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Film Review: “Project Power” Blows up Its Premise, but Still Entertains

Film poster: “Project Power”

Project Power (Henry Joost/Ariel Schulman, 2020) 2½ out of 4 stars.

It’s best not to think too much about the central plot device in Project Power, from writer Mattson Tomlin (Little Fish) and directors Henry Joost and Ariel Schulman (Viral), for very little makes sense if one does. Better to focus on the characters, in particular Robin, played by lead actress Dominique Fishback (Night Comes On), who gives the comic-book silliness both gravitas and humanity in her role as a high-school student caught up in a dangerous game. Jamie Foxx (Just Mercy) and Joseph Gordon-Levitt (7500) lend their talents to the affair, as well, the former as a former soldier on a rescue mission and the latter as a New Orleans cop with questionable behavior. Though both men are good, Foxx shines brighter, given that it’s a little tiresome, in the the year 2020, to watch a police officer heroically breaking rules. Time for a change in that trope, for sure. Still, it’s in the simple interactions between the three actors that Project Power is at its strongest, rather than in the ramshackle premise.

The story begins with the release of a new drug called “power,” peddled by various agents using New Orleans and other American cities as laboratories to test their product. You never know what will happen when you pop a pill, but if you’re lucky you end up with an amazing superpower that lasts for five minutes. Some people become a human fireball, while others double in size (and maybe gain alligator skin as they do), become bulletproof, develop the power to camouflage against all backgrounds, and more. The unfortunate ones explode, however, a not-so-minor drawback (hence the testing on live subjects). There is real money to be made here, but in the meantime, New Orleans is a mess, the criminal-minded wreaking havoc on the place and the police unable to keep up.

l-r: Dominique Fishback and Chika in PROJECT POWER. Photo credit Skip Bolen ©Netflix

Robin, with no career prospects in site, beyond her skills at rapping which don’t currently earn her any money, has taken to peddling the stuff to get the funds she needs to help her diabetic mom. Because, you know, health care in America doesn’t come cheap. Gordon-Levitt’s Frank uses her as a supplier, since he figures the only way he can compete with the bad guys is to take the drug, himself, though his captain is not so happy when he finds out. Meanwhile, Foxx’s Art, whose motives we only later discover, is similarly tracking the source of the mayhem, though unlike Frank, he doesn’t actually touch the drug. We find out why at the end, but as we see along the way, he’s pretty good with a gun and with his fists, and has a plan, all of which help him get buy, though not without injury.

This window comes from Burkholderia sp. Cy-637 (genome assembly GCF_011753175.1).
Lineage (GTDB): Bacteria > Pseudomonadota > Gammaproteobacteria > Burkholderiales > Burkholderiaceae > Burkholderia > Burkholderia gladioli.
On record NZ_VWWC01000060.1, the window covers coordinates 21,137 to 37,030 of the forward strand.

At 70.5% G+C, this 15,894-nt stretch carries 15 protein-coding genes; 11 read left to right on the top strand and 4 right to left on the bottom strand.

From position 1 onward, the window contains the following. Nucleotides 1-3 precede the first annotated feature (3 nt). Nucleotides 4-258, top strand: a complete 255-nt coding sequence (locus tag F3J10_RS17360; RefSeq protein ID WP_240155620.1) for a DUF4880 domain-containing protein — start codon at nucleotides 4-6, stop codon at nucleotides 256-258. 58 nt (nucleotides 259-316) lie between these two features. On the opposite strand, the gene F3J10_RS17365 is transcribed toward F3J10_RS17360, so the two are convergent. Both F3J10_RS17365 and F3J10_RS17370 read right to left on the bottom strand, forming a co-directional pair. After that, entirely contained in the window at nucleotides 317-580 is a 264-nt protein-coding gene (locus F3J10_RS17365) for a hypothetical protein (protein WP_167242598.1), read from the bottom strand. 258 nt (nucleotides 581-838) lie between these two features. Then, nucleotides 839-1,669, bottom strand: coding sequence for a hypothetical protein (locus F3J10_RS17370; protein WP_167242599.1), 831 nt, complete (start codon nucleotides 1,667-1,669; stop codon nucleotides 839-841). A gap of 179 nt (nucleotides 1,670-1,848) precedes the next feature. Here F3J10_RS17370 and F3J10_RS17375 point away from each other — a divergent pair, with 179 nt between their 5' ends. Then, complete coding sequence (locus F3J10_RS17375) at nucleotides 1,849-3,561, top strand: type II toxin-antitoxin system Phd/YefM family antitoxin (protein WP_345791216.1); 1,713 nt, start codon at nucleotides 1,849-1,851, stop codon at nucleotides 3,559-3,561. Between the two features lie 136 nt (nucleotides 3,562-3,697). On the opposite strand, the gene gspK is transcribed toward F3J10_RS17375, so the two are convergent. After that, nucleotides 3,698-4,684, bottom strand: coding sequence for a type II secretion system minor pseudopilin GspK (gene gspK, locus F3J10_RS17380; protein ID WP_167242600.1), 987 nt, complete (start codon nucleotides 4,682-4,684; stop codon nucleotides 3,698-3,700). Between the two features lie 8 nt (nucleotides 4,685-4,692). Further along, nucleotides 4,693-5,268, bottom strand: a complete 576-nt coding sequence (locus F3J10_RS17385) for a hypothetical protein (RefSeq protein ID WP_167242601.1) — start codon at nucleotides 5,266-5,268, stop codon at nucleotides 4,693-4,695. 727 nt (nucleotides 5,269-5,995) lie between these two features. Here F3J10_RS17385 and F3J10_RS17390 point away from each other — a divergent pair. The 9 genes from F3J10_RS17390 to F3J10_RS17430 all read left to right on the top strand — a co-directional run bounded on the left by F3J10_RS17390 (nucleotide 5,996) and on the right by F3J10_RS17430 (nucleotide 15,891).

Project Power is the kind of shoot-’em-up movie with a lot of collateral damage, so if random people dying in gruesome ways is not your thing (though it is certainly cinematically common), you should steer clear. When it’s not killing random extras, however, it takes a decent stab at analyzing the social inequities of our society, offers some nicely diverse casting, and even brings in the legacy of Henrietta Lacks, to boot. But the drug at the heart of it all is just dumb, and though we are in science-fiction territory here, the manner it which it behaves is never explained in a satisfying way. As an audience, we can accept crazy, but your world-building should be solid. The irony in this fantastical tale is that far more attention is spent on the design of the real-life elements, while the supernatural parts are rushed through. Still, it’s mostly entertaining despite that flaw, so just sit back and enjoy the contact high.

Jamie Foxx in PROJECT POWER. Photo credit Skip Bolen ©Netflix

Christopher Llewellyn Reed is a film critic, filmmaker, and educator, as well as Film Festival Today's Editor. A member of both the Online Film Critics Society (OFCS) and the Washington DC Area Film Critics Association (WAFCA), and a Rotten Tomatoes-approved film critic, Chris is, in addition, lead film critic at Hammer to Nail and the author of Film Editing: Theory and Practice.

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